Francisco J. Ayala Resigns After Sexual Harassment Allegations
Francisco Ayala, a renowned evolutionary biologist at the University of California, Irvine, has resigned his position after an investigation into sexual harassment allegations against him. The university will also be removing his name from their School of Biological Sciences, the science library, graduate fellowships, endowed chairs, and other programmes that were started or supported by his funding. By removing Ayala from the university without emeritus status, UoC is eliminating one of their most profitable donors, according to a report from the New York Times.
The investigation that resulted in this resignation began in November 2017, after four women accused Ayala of inappropriate comments and ‘other kinds of behaviour’, including unwanted physical contact. The accusers in question have been named as Kathleen Treseder, the Ayala Chair in Ecology and Evolutionary Biology, Jessica Pratt, Assistant Professor in Ecology and Evolutionary Biology, Benedicte Shipley, Assistant Dead of Biological Sciences, and Michelle Herrera, a graduate student in ecology and evolutionary biology. The women have also claimed that despite earlier complaints to the university, no actions were taken against Ayala to prevent similar situations in the future, ultimately leading them to press legal charges.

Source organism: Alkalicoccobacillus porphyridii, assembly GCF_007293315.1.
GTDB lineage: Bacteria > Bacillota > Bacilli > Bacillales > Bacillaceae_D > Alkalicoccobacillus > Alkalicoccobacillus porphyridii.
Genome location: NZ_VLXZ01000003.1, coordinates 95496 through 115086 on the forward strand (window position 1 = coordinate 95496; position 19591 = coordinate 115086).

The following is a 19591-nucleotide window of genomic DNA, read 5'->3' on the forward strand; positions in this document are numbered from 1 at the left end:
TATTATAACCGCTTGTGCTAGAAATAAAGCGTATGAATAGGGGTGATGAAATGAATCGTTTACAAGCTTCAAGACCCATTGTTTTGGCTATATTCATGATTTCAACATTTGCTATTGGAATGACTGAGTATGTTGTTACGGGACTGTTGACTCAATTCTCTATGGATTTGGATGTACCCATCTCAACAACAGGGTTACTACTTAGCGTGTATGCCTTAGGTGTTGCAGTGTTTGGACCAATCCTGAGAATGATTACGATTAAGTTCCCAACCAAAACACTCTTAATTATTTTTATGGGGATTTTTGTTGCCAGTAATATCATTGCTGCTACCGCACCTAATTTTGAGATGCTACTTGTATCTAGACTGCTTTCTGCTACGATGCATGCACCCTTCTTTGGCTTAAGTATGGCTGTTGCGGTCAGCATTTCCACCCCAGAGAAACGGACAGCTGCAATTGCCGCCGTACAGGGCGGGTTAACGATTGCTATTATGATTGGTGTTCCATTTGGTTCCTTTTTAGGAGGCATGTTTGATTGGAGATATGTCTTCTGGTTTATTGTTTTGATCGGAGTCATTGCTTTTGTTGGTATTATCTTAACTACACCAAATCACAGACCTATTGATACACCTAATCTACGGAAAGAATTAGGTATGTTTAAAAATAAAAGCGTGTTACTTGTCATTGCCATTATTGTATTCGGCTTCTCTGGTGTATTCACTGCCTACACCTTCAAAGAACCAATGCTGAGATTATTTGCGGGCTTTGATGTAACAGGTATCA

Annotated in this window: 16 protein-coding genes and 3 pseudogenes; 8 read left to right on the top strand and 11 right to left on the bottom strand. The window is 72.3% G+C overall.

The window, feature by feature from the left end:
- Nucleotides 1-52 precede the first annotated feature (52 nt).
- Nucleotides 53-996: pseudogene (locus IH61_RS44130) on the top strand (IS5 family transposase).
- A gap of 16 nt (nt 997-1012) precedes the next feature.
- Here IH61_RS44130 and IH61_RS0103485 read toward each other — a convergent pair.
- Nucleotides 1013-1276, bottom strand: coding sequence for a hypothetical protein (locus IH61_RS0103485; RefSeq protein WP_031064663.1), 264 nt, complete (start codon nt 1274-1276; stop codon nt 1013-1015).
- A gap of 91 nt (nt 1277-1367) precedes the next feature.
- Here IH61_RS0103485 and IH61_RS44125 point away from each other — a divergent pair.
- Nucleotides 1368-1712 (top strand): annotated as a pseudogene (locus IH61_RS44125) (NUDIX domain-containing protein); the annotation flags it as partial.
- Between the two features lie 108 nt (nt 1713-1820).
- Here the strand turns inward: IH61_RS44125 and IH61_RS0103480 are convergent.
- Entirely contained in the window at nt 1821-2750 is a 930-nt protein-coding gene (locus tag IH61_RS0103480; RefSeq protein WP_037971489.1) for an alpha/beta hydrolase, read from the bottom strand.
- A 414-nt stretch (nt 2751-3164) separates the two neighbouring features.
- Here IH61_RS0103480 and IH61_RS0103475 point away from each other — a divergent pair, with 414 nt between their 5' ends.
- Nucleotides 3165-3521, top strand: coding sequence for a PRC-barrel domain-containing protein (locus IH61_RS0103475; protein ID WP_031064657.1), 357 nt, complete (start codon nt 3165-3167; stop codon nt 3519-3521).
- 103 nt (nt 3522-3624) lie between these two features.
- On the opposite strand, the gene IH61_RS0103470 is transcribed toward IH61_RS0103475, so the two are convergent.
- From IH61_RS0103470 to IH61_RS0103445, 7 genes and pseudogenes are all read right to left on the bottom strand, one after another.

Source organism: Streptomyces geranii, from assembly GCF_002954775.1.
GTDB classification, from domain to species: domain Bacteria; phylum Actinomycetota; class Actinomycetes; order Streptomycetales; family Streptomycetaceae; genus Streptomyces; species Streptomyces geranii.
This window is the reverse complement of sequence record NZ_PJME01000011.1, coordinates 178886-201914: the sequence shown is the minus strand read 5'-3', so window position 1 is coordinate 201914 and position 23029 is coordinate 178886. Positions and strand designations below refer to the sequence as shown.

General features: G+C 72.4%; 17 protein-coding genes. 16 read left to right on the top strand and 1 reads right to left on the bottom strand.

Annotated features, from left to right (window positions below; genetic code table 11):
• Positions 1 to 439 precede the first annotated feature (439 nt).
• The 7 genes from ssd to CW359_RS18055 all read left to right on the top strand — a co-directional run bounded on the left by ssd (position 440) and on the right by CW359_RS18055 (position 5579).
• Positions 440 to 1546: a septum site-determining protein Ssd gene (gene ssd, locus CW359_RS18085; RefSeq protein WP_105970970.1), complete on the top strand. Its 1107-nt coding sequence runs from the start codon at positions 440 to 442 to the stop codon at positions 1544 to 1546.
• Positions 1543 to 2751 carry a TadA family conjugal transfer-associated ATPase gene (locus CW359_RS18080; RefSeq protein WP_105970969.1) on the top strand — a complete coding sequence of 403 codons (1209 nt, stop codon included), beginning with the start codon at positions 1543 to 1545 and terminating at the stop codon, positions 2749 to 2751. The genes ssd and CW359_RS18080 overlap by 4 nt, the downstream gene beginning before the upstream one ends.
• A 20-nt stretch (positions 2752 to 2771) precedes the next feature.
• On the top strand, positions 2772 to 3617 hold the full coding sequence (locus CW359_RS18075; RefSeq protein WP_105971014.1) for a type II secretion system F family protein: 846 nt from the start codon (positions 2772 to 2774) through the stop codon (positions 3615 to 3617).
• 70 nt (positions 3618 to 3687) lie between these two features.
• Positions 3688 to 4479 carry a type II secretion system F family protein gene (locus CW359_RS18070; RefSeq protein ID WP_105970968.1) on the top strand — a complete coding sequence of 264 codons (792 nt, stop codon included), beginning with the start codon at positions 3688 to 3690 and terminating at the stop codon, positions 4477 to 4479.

Many of Dr Ayala’s colleagues were shocked to receive this news, with some stating that their lack of access to the official report has made the announcement difficult to accept.
“I have no facts, no information,” Donald Saari, Professor of Mathematics, told The Times. “I do not even know what are the charges. But all of this is upsetting because it runs counter to everything I know about Dr. Ayala.”
Several people, both supporters and detractors of Dr Ayala, have expressed their displeasure with the way UoC has handled this matter. Micha Liberty, a lawyer who is representing three of the four women involved, has pointed out that the university did nothing after earlier complaints, stating that she believes it was because of the money Dr Ayala was donating to the institution. It was only after the women took further action that the university chose to respond, implying that this is a move intended to preserve the university’s reputation.
When The Times reached out to Dr Ayala himself, his assistant informed reporters that he was out of the country and directed them to a statement wherein Dr Ayala regretted any actions that had made his colleagues uncomfortable.
“It was never my intent to do so,” the statement reads. “Nor do I wish to put them, my family, or this institution through the lengthy process of further investigation, hearings, appeals, and lawsuits.”